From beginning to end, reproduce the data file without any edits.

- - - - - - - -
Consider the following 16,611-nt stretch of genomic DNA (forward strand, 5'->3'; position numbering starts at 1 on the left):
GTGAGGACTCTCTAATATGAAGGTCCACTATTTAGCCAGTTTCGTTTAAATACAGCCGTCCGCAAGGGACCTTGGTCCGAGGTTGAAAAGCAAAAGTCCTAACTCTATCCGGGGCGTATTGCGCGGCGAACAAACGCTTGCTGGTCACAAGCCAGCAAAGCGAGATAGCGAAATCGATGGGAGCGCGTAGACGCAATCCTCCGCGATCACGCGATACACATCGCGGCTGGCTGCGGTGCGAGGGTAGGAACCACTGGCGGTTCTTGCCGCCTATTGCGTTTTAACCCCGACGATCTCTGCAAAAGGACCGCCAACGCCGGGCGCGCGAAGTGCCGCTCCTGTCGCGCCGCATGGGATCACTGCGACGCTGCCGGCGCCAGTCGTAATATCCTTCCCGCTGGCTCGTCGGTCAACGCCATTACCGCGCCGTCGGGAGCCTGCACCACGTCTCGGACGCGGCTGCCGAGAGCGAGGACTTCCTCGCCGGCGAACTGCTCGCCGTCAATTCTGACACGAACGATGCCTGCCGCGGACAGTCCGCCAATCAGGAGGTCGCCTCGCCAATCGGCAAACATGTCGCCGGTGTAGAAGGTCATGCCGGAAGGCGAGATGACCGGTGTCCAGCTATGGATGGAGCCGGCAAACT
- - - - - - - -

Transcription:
Consider the following 16,611-nt stretch of genomic DNA (forward strand, 5'->3'; position numbering starts at 1 on the left):
GTGAGGACTCTCTAATATGAAGGTCCACTATTTAGCCAGTTTCGTTTAAATACAGCCGTCCGCAAGGGACCTTGGTCCGAGGTTGAAAAGCAAAAGTCCTAACTCTATCCGGGGCGTATTGCGCGGCGAACAAACGCTTGCTGGTCACAAGCCAGCAAAGCGAGATAGCGAAATCGATGGGAGCGCGTAGACGCAATCCTCCGCGATCACGCGATACACATCGCGGCTGGCTGCGGTGCGAGGGTAGGAACCACTGGCGGTTCTTGCCGCCTATTGCGTTTTAACCCCGACGATCTCTGCAAAAGGACCGCCAACGCCGGGCGCGCGAAGTGCCGCTCCTGTCGCGCCGCATGGGATCACTGCGACGCTGCCGGCGCCAGTCGTAATATCCTTCCCGCTGGCTCGTCGGTCAACGCCATTACCGCGCCGTCGGGAGCCTGCACCACGTCTCGGACGCGGCTGCCGAGAGCGAGGACTTCCTCGCCGGCGAACTGCTCGCCGTCAATTCTGACACGAACGATGCCTGCCGCGGACAGTCCGCCAATCAGGAGGTCGCCTCGCCAATCGGCAAACATGTCGCCGGTGTAGAAGGTCATGCCGGAAGGCGAGATGACCGGTGTCCAGCTATGGATGGAGCCGGCAAACT